January 2016

Happy New Year 2016 (think I got that right…!)

Now that Christmas festivities are out of the way, it’s time to look towards a new year. Perhaps you’ve chosen to make some New Year resolutions? Perhaps you’ve made some holiday plans? Perhaps you’ve decided that this year will finally be the year you’ll get that kitchen/bathroom/garden changed? Perhaps you’ve resolved to learn how to use a mobile phone (or to switch it on more often) or to get some lessons on using a computer? Perhaps you’ve just agreed that this year is the time to enjoy yourself and live for the moment?

Whatever you’ve decided, resolutions at the beginning of the year help us to set before ourselves some goals to achieve. Some people are very motivated and able to work towards something without a goal; I’m not one of those people! I need to have an idea of what I’m aiming for, what I want to achieve, when it should be done, and how I might be able to get there. Other people are much better motivated than me, and will learn a new skill or get something achieved without needing the encouragement. But either way, the growth, the progression, the development from where we are now to somewhere better is what is needed. It’s not about staying put where we are; it’s about becoming better people, making a better environment, developing a better quality of life.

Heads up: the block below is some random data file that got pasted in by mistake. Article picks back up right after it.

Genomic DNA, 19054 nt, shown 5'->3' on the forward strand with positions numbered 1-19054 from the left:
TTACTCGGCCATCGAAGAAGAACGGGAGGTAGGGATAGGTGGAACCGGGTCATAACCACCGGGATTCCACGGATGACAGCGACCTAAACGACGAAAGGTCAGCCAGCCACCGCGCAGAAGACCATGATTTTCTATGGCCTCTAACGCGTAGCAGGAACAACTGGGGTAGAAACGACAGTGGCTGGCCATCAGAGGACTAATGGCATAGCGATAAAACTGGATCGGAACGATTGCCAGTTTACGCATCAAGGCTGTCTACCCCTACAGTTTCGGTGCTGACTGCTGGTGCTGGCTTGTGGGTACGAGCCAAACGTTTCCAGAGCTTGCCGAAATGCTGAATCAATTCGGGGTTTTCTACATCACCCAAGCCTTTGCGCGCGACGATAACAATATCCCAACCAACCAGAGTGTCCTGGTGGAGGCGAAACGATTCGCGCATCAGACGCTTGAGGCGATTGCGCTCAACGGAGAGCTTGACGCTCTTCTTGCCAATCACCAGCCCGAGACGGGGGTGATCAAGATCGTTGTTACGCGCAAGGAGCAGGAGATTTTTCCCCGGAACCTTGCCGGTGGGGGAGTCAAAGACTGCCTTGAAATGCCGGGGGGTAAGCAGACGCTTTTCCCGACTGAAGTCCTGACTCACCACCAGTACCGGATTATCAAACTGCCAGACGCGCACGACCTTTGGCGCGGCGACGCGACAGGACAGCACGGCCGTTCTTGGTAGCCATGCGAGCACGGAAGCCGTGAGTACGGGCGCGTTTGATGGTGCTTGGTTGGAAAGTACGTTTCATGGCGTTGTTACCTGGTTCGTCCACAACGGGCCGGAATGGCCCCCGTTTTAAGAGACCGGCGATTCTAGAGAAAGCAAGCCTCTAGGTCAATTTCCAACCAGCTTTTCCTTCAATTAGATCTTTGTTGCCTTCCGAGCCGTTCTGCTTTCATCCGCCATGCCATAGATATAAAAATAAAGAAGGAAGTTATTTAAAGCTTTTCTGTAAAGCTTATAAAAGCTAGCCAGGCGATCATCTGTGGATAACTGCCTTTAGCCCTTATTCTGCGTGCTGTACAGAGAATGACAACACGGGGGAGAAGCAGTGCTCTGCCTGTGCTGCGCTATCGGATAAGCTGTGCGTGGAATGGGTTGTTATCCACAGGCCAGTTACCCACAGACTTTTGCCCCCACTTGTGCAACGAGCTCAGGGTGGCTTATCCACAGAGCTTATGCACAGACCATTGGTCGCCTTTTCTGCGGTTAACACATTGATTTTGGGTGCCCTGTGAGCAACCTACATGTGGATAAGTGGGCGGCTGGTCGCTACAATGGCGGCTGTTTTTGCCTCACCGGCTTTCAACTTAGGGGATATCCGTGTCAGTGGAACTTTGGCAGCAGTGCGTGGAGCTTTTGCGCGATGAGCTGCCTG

In our Christian life the challenges are the same. The new Christian year invites us to think anew about the Christ child and his progression from the arms of Mary to the outstretched arms of the cross. The Christian calendar moves us through the seasons of Jesus’s life from new-born to re-born, and takes us on the pathway from Bethlehem, to Galilee, to Jerusalem, and to Emmaus. Now we start out on that journey ourselves.

The Christian seasons give us a set of goals to aim for each year, as a cycle that takes us from life to death and back again. It gives us a number of focuses to aim for, and a timetable to do it. What it invites us to do is to think about how we want to mark these seasons, and how we can go about doing it. These seasons, these occasions — like New Year resolutions — are something that we can work towards, plan for, and see how they make us grow each time. They give us opportunities for growth, for progression, for development from where we are now to somewhere that is better. They give us personally, and corporately, the opportunity to develop in our discipleship and in our reflection of the new-born Christ to the world.

In the coming weeks, as we begin to look into a new year, to start a new calendar and Christian year together, we will begin to think about how the seasons lead us towards developing in our life and in our relationship with the community in which we are based. It is time to think about how we develop, about what targets we can set ourselves, about what things we may want to do differently this year so that we can better reflect the gospel story that the seasons direct our Christian calendar through.

In this New Year, may we work towards our resolutions and our seasons, developing ourselves and deepening our relationship with the God who comes to us in a child – but speaks to us as teacher and guide.

Best wishes